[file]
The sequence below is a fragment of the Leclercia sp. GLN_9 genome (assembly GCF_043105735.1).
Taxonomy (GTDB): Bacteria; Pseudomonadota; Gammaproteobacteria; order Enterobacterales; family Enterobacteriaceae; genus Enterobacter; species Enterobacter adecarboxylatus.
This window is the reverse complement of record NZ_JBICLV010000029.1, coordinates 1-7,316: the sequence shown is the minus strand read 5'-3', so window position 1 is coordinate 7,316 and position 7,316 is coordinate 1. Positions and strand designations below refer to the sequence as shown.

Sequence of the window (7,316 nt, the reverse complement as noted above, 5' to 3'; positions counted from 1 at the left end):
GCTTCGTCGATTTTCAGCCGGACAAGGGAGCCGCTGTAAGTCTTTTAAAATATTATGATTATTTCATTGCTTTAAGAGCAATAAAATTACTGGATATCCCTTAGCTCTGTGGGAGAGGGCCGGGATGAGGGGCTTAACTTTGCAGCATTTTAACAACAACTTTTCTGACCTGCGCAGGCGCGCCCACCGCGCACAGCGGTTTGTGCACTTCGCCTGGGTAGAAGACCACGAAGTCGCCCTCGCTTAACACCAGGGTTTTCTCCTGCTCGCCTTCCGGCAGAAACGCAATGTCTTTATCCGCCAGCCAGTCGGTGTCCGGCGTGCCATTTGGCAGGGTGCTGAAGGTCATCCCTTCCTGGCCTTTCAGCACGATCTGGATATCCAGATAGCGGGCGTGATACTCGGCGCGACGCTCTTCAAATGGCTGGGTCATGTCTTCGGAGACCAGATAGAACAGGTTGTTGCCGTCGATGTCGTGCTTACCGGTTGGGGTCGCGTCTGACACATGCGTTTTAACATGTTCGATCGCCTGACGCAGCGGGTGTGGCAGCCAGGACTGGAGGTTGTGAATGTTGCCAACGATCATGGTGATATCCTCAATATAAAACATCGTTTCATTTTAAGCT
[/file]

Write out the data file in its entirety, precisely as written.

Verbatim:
The sequence below is a fragment of the Leclercia sp. GLN_9 genome (assembly GCF_043105735.1).
Taxonomy (GTDB): Bacteria; Pseudomonadota; Gammaproteobacteria; order Enterobacterales; family Enterobacteriaceae; genus Enterobacter; species Enterobacter adecarboxylatus.
This window is the reverse complement of record NZ_JBICLV010000029.1, coordinates 1-7,316: the sequence shown is the minus strand read 5'-3', so window position 1 is coordinate 7,316 and position 7,316 is coordinate 1. Positions and strand designations below refer to the sequence as shown.

Sequence of the window (7,316 nt, the reverse complement as noted above, 5' to 3'; positions counted from 1 at the left end):
GCTTCGTCGATTTTCAGCCGGACAAGGGAGCCGCTGTAAGTCTTTTAAAATATTATGATTATTTCATTGCTTTAAGAGCAATAAAATTACTGGATATCCCTTAGCTCTGTGGGAGAGGGCCGGGATGAGGGGCTTAACTTTGCAGCATTTTAACAACAACTTTTCTGACCTGCGCAGGCGCGCCCACCGCGCACAGCGGTTTGTGCACTTCGCCTGGGTAGAAGACCACGAAGTCGCCCTCGCTTAACACCAGGGTTTTCTCCTGCTCGCCTTCCGGCAGAAACGCAATGTCTTTATCCGCCAGCCAGTCGGTGTCCGGCGTGCCATTTGGCAGGGTGCTGAAGGTCATCCCTTCCTGGCCTTTCAGCACGATCTGGATATCCAGATAGCGGGCGTGATACTCGGCGCGACGCTCTTCAAATGGCTGGGTCATGTCTTCGGAGACCAGATAGAACAGGTTGTTGCCGTCGATGTCGTGCTTACCGGTTGGGGTCGCGTCTGACACATGCGTTTTAACATGTTCGATCGCCTGACGCAGCGGGTGTGGCAGCCAGGACTGGAGGTTGTGAATGTTGCCAACGATCATGGTGATATCCTCAATATAAAACATCGTTTCATTTTAAGCT